And they did. And they weren’t. And we called it good.
No, better than that. We called it great.
One of the most endearing moments of that first Blogmore Hunt was the sight of arch-conservative blogger Steve “Sibby” Sibson of Mitchell and political moderate Tony Dean — who served as press secretary to Republican Gov. Frank Farrar in the late 1960s and worked on behalf of Barack Obama in 2008 — standing arm in arm in Nick and Mary Jo's living room after the hunt, grinning at the camera.
It’s a poignant memory, too, because that was the only Blogmore Hunt our friend Tony attended. The smoothest voice every to bless a radio or TV show on the outdoors went silent just days before our second hunt in 2008, when Tony died at home along the Missouri River in Pierre after a brief illness.
Rest well in the great beyond, old friend, and know you are remembered -- especially at the Blogmore Hunt.
We carried on without him in 2008, when Sen. Tim Johnson and his wife, Barbara, joined us to help raise funds for a profoundly disabled youth in Highmore than Mary Jo was caring for. We held that hunt on a chilly day in early November, less than a week after Johnson won reelection to his third term in the U.S. Senate. And he did all that less than two years after suffering a massive brain hemorrhage that almost killed him and left him with slurred speech and limited movement on one side of his body.
There was a poignant moment at that hunt, too. It came in the city auditorium in Highmore where we had a fundraising dinner and silent auction associated with the hunt. Tim Johnson was in his wheelchair when he rolled up next to the boy, Jacob Moser, who was sitting in his own wheelchair. Jacob clearly noted their respective chairs as Johnson leaned forward with an introduction and personal words of encouragement.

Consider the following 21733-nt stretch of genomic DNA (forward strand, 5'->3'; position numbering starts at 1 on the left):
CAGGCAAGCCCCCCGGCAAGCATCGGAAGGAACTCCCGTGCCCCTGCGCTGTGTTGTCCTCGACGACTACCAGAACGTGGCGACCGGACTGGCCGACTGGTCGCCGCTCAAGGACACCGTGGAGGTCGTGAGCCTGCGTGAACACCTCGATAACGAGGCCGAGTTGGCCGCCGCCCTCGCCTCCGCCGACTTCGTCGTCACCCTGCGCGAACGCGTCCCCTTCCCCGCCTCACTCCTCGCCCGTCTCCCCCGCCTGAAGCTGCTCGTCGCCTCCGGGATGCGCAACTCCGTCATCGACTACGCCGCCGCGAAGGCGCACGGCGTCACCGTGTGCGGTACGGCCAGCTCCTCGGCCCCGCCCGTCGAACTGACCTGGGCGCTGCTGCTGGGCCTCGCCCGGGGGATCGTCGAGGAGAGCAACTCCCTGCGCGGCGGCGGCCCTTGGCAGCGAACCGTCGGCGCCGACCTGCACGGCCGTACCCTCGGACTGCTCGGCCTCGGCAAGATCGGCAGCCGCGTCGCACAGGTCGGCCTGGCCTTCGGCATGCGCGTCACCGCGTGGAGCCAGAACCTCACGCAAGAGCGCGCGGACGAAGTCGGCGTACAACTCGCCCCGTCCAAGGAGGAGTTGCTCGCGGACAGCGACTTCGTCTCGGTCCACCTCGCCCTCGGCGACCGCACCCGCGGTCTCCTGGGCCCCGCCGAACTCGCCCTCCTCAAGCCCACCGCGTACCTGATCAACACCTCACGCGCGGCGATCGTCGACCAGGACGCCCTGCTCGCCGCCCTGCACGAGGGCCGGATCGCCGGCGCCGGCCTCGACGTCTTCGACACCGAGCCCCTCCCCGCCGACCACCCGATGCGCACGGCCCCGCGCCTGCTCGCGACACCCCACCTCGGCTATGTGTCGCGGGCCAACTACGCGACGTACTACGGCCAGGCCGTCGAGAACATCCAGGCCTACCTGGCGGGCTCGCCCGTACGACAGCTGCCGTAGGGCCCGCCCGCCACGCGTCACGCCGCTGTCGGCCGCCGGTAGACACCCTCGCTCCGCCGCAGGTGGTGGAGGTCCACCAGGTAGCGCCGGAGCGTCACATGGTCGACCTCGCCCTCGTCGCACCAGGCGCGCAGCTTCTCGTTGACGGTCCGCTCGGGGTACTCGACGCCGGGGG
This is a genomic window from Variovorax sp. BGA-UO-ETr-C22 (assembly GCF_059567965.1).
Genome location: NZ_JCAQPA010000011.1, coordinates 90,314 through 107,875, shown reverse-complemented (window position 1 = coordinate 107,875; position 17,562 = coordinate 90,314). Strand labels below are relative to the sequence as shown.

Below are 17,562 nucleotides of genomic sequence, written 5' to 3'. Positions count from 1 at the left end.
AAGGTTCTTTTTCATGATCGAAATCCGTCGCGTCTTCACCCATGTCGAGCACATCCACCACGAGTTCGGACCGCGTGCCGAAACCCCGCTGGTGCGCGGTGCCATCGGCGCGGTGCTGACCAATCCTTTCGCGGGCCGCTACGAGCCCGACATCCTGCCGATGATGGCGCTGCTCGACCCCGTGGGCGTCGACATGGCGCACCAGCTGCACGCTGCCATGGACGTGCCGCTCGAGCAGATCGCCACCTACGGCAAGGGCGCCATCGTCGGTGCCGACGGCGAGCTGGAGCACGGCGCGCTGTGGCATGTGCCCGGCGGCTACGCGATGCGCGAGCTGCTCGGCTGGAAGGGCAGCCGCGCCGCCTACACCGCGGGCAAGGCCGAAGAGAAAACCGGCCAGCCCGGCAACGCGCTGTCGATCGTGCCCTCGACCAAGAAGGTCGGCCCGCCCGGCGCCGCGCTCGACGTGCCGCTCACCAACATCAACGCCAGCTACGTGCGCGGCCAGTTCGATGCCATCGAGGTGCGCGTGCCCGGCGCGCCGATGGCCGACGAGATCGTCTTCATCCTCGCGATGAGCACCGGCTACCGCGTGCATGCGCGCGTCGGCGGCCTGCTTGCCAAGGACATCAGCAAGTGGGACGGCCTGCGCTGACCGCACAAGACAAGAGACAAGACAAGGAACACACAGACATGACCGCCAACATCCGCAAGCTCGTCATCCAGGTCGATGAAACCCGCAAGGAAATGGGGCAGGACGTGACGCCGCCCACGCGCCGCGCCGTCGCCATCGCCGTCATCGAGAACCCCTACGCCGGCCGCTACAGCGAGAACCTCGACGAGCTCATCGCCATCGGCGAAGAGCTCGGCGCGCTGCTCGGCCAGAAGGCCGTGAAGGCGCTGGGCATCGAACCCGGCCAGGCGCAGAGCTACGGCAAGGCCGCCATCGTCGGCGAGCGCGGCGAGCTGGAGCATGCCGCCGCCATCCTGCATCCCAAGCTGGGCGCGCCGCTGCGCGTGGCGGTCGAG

From a United States senator. In a wheel chair.
With Mary Jo and other women warriors doing the heavy lifting on the event, we raised something like $18,000. When bolstered by donated labor and materials, it produced a handicapped accessible addition worth about $30,000 for Jacob at his family's home.
We haven't matched that fundraising effort since. Nor have we tried to. But every year we continue the simple process from the first hunt of tossing some money into a container of some kind and leaving it to the Nemecs to choose a charity. This year they chose the local Knights of Columbus fundraising project for Special Olympics and the South Dakota Urban Indian mittens and caps program, which will each get half of the $463 pitched into a coffee can on the dining-room table.
Bravo to both charities. And Bravo to Nick and Mary Jo for hosting our event.
Sen. Johnson was hard to top as an honored guest. But we've had an interesting line of state legislators, constitutional office holders, bloggers, wildlife professionals, journalists and congressional candidates. Former Sen. Larry Pressler joined us for a hunt, and says he'd like to come back. He's always welcome.